Category Archives: Job Opportunities

Craft Producers on Great Northern Peninsula Share Experiences

The Great Northern Peninsula has a number of craft producers that are hobbyists, part-time or engaged in the business earning a living full-time. There is significant opportunity to start and even grow markets in this sector. I recently attended a workshop at 50 Centuries Interpretation Centre, Bird Cove to learn more and provide my own feedback.

I was impressed by the array and diversity of craft producers at the session, ranging from two Youth Ventures participant presentations including Sami’s Cakes and Jasmine’s Nail Designs. Coordinator Sidney Coombs was on hand to talk about the businesses and willing to assist others throughout summer, providing support and advice.

The Western Newfoundlandd & Labrador Developer’s Coop has an exciting idea of an on-line marketplace and also does website development. This offering will help producers have access to a space for market and entry into the on-line or digital world. These are gaps that prevent many from reaching their full market or price potential.

Pricing was discussed by Craft Market Development specialist Brenda Stratton. Members of the CBDC Nortip team was also available as they hosted the session to provide business advice, counselling or financial support.

Woodworking & chain maille jewelry (Robin Gosse), photography (Frank Walters), painting (George Bussey), musical & literary art (Sabrina Whyatt), quilting (Ann Cunard), snowshoe making & traditional crafts (George Elliott) & Mummers (Sheila Short) were just a sampling of what was on display throughout the afternoon.

The session highlighted use of PowerPoint, Skype for virtual meeting, demonstrations and public discussion. There was a lot of engagement and interest in the room. More sessions should be held to encourage more local artists and craft producers to become involved, network and find ways to get their product into the hands of more and more customers.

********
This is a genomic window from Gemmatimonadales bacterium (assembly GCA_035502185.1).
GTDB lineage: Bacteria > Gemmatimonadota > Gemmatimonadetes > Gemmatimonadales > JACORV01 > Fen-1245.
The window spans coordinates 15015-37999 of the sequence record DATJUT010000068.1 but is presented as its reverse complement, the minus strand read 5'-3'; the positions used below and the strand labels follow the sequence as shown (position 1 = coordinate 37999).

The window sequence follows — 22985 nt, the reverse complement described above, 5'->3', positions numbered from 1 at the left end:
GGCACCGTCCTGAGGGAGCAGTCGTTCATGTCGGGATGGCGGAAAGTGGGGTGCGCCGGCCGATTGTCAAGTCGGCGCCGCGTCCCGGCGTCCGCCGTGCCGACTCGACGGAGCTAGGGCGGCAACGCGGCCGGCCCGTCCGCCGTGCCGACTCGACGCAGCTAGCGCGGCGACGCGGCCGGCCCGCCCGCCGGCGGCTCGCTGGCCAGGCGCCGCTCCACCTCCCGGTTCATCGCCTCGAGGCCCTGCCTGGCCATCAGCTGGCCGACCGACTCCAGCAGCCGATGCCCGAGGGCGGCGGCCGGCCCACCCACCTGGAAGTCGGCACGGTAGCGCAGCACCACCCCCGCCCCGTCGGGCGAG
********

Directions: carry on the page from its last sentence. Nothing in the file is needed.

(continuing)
It was exciting to see involvement from 9 to 90. For Mr. Elliott, he extended the offer to teach others his knowledge of making traditional snowshoes. I hope someone takes him up on that offer. I remember buying some of his pieces when I owned and operated Flower’s Island Museum back in 2002. I hang one of his killicks on my Christmas tree each year.

Talking with craft producers on the Great Northern Peninsula as they share their experiences is one of the unique and authentic encounters when visiting.

Live Rural NL –

Christopher Mitchelmore, MHA (The Straits-White Bay North)

Community Leaders, Ideas and Innovation changing our Rural Landscape

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A community is built and shaped by the people that live, work and share common interests and goals. On the Great Northern Peninsula we have strong communities and leaders that have big ideas and use innovation to create new jobs, opportunities and experiences.

Glacier Glass, Englee, NL is shining example of a newly founded social enterprise that meets those interests and goals for local residents, the greater region and those visiting to experience and take away a little piece of the rock at the end of the winding Route 433. This initiative is placing Englee on the map as a destination, if you want a unique and authentic rural experience.

Last night, I had the opportunity to participate in a Glass Art Class (3 Hours) hosted by instructor Doris Randell at the Glacier Glass studio. I am a complete novice when it comes to glass art, but I have always been interested in making things by hand, learning the traditional way of doing things but also willing to try a new approach. We opted to make a poinsettia designed dish for the holidays and a set of coasters with our supplied materials. It brought back school year memories of arts and crafts as we took the scissors to cut the pattern to trace on the glass. Next came the fun, but intimidating part of cutting the glass. Like riding a bike, one starts with the training wheels attached and Doris had us scoring the glass with scrap at first as practice to breaking our pieces for the dish. Each piece got easier as we felt more comfortable working with the material and it was quite fun learning how it was made and doing it for yourself. There are many steps beyond the cutting and breaking of glass, there is some shaping with the grinder and some colouring to add detail. Doris is an incredibly talented community developer, crafty and certainly puts off a phenomenal class! Click on the photo gallery below to see a bit more of the process: